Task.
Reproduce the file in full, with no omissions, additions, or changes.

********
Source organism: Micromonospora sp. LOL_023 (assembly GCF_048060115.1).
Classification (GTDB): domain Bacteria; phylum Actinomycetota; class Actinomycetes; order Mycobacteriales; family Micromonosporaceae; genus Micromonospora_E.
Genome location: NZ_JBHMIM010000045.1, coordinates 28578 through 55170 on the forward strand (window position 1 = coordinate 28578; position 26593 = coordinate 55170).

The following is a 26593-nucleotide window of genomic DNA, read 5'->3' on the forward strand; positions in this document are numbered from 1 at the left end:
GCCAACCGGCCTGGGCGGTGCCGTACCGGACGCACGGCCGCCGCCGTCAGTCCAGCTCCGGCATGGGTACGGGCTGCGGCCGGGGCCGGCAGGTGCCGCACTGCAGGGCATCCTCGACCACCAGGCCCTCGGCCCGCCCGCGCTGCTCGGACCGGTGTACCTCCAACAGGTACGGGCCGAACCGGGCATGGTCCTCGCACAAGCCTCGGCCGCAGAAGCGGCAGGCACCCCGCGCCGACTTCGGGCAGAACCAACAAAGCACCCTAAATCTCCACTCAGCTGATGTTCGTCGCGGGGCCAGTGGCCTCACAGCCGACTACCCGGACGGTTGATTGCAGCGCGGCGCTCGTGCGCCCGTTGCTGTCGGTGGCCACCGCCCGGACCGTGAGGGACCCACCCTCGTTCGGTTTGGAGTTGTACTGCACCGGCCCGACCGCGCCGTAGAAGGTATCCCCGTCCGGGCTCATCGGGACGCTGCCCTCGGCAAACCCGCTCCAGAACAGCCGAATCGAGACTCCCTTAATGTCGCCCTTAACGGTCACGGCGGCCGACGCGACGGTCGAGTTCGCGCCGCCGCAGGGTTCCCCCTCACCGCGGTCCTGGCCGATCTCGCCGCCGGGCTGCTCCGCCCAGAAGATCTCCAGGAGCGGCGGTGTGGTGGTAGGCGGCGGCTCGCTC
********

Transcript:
Source organism: Micromonospora sp. LOL_023 (assembly GCF_048060115.1).
Classification (GTDB): domain Bacteria; phylum Actinomycetota; class Actinomycetes; order Mycobacteriales; family Micromonosporaceae; genus Micromonospora_E.
Genome location: NZ_JBHMIM010000045.1, coordinates 28578 through 55170 on the forward strand (window position 1 = coordinate 28578; position 26593 = coordinate 55170).

The following is a 26593-nucleotide window of genomic DNA, read 5'->3' on the forward strand; positions in this document are numbered from 1 at the left end:
GCCAACCGGCCTGGGCGGTGCCGTACCGGACGCACGGCCGCCGCCGTCAGTCCAGCTCCGGCATGGGTACGGGCTGCGGCCGGGGCCGGCAGGTGCCGCACTGCAGGGCATCCTCGACCACCAGGCCCTCGGCCCGCCCGCGCTGCTCGGACCGGTGTACCTCCAACAGGTACGGGCCGAACCGGGCATGGTCCTCGCACAAGCCTCGGCCGCAGAAGCGGCAGGCACCCCGCGCCGACTTCGGGCAGAACCAACAAAGCACCCTAAATCTCCACTCAGCTGATGTTCGTCGCGGGGCCAGTGGCCTCACAGCCGACTACCCGGACGGTTGATTGCAGCGCGGCGCTCGTGCGCCCGTTGCTGTCGGTGGCCACCGCCCGGACCGTGAGGGACCCACCCTCGTTCGGTTTGGAGTTGTACTGCACCGGCCCGACCGCGCCGTAGAAGGTATCCCCGTCCGGGCTCATCGGGACGCTGCCCTCGGCAAACCCGCTCCAGAACAGCCGAATCGAGACTCCCTTAATGTCGCCCTTAACGGTCACGGCGGCCGACGCGACGGTCGAGTTCGCGCCGCCGCAGGGTTCCCCCTCACCGCGGTCCTGGCCGATCTCGCCGCCGGGCTGCTCCGCCCAGAAGATCTCCAGGAGCGGCGGTGTGGTGGTAGGCGGCGGCTCGCTC